Warren H. Brodie for the defendant.
E. Melvin Nash (Craig F. Anderson with him) for the plaintiff.
As between itself and its subcontractors, the general contractor, Bowdoin Construction Corporation ("Bowdoin"), had a "pay when paid" clause in its subcontracts, i.e., a provision which conditioned payment of amounts due subcontractors on receipt of payment for the work involved from the owner of the construction job. [Note 1] Canam Steel Corporation ("Canam") was prepared to supply steel decking to the structural steel subcontractor, Boston Boiler Works, Inc. ("BBW"), but, chary about BBW's credit, asked for tangible reassurance from Bowdoin before responding to BBW's purchase order for steel. Bowdoin gave assurance in the form of a letter to Canam that read as follows.
"It is our intent to issue a check made jointly to Canam Steel Corp. and Boston Boiler Works, Inc. for their P.O. # 1867 in the amount
not to exceed $37,422. It will be paid 60 days [Note 2] from the date of your invoice. This is for materials on Paragon Plaza only. The following signatures will execute this agreement. "Payment to be made under the terms and conditions of the contract between Boston Boiler Works, Inc. and Bowdoin Construction Corp."
Canam performed its obligations, but Bowdoin failed to pay for steel supplied on the ground Bowdoin had not been paid by the owner. This action by Canam followed. A judge of the Superior Court awarded partial summary judgment in favor of Canam and Bowdoin appealed. [Note 3]
Bowdoin's position is that the last sentence of its letter to Canam, referring to the subcontract between Bowdoin and BBW, was sufficient to bind Canam to the "pay when paid" provision. A provision tying payment to a subcontractor to receipt of payment by the general contractor from the owner is, however, not effective unless that contingency is very clearly expressed. A. J. Wolfe Co. v. Baltimore Contractors, Inc., 355 Mass. 361 , 365-367 (1969). Here Bowdoin's undertaking to issue a joint check to Canam and BBW within a specified time is express while its reference to the "pay when paid" contingency is at best indirect, viz., through incorporation of the entirety of a three-page printed form set in six-point body type and containing provisions which, by and large, are irrelevant to a supplier of materials. To the principle of the Wolfe case may be added two guides to the interpretation of contracts: first, that ambiguities, if any, are resolved against the party which drew the instruments of agreement, here Bowdoin; [Note 4] and, second, that tailor-made provisions trump the provisions of a printed form. [Note 5]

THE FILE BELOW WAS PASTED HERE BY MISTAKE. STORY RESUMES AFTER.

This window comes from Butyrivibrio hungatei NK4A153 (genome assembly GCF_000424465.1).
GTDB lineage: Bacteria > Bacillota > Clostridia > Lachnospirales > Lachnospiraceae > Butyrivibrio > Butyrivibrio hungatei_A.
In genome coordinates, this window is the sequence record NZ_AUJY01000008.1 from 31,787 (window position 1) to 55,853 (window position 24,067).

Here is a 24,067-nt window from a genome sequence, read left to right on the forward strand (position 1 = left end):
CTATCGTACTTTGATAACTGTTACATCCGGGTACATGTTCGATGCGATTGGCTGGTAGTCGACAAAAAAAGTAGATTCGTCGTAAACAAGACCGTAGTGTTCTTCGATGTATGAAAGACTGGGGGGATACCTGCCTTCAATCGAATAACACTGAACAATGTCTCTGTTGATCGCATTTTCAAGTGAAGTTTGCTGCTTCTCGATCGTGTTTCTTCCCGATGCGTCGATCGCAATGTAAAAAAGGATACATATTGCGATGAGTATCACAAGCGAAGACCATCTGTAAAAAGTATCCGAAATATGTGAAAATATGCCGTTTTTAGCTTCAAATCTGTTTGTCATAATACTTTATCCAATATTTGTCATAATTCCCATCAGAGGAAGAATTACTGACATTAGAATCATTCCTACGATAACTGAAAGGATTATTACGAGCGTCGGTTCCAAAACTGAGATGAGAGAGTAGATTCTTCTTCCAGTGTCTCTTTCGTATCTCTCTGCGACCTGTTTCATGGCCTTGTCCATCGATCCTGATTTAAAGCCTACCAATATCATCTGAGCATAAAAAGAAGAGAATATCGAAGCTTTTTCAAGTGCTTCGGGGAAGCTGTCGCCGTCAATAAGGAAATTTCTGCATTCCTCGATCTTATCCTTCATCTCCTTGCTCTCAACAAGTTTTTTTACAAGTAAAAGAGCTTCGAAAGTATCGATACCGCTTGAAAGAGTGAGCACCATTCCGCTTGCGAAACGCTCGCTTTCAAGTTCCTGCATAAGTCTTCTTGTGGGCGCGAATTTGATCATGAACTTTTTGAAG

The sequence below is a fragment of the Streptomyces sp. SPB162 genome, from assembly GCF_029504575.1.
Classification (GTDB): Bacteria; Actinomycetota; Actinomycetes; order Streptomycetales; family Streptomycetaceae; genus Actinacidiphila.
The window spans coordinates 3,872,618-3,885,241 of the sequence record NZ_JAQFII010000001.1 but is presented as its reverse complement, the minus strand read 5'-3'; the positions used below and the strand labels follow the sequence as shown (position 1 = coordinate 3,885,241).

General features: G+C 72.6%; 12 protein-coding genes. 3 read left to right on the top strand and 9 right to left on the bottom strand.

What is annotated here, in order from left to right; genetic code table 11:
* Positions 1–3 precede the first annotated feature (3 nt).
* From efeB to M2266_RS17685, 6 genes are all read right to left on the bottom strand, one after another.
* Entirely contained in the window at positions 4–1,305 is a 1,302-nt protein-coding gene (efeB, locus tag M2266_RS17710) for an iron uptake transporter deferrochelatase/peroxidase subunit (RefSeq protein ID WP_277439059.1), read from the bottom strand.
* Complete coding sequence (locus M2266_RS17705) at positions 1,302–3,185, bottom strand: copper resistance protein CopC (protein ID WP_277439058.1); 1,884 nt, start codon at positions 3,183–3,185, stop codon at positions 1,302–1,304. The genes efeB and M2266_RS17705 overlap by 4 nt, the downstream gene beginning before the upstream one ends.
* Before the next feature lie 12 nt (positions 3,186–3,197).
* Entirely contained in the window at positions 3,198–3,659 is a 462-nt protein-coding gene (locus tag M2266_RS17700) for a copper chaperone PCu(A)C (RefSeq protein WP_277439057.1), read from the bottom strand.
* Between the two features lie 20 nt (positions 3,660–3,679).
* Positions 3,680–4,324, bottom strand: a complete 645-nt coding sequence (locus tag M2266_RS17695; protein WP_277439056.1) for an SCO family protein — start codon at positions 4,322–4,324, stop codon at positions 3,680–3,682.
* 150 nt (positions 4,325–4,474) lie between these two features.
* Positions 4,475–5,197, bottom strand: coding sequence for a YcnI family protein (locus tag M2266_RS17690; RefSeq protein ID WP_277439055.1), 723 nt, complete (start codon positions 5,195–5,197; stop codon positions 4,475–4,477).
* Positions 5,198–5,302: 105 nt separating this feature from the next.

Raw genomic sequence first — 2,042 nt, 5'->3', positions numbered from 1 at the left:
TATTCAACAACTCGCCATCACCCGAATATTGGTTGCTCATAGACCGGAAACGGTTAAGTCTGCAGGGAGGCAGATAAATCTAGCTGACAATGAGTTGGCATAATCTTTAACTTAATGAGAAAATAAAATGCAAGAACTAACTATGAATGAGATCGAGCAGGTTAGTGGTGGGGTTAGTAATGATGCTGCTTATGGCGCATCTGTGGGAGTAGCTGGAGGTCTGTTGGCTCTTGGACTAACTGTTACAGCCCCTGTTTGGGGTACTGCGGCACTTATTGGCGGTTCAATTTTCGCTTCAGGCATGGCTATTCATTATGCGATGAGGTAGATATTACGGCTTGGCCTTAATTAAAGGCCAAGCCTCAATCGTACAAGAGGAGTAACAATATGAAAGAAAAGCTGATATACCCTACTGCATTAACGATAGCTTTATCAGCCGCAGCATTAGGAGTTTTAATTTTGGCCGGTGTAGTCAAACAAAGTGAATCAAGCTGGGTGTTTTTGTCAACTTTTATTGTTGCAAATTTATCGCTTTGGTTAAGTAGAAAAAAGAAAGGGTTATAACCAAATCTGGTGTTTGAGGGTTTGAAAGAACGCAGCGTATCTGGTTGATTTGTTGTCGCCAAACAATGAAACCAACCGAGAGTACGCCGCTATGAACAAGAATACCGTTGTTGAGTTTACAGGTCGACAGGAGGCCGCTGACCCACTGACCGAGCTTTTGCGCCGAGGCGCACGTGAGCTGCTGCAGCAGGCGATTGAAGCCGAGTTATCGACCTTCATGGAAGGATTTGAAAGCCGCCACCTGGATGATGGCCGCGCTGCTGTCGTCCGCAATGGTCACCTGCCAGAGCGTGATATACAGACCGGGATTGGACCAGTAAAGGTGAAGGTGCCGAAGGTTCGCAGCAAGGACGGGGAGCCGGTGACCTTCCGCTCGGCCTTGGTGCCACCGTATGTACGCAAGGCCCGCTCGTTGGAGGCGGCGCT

[Note 1] The "pay when paid" provision appeared in Section 2 of Bowdoin's printed form subcontract and read as follows: "Receipt of payment by the Contractor shall be a condition precedent to any payment to the Subcontractor hereunder."
[Note 2] The record contains an affidavit by Barbara P. Rothwell, the credit manager of Canam, that following receipt of the letter from Bowdoin, she altered the terms of payment to thirty days. That statement was not contradicted.
[Note 3] The judge made the requisite findings and determination under Mass.R.Civ.P. 54(b), 365 Mass. 821 (1974), and the appeal, therefore, is properly before us. The amount of the judgment entered in favor of Canam was $37,422, plus prejudgment interest and costs.
[Note 4] Republic Pipe & Supply Corp. v. Marnell Constr. Corp., 5 Mass. App. Ct. 848 (1977).
[Note 5] Carrigg v. Cordeiro, 26 Mass. App. Ct. 611 , 616-617 (1988).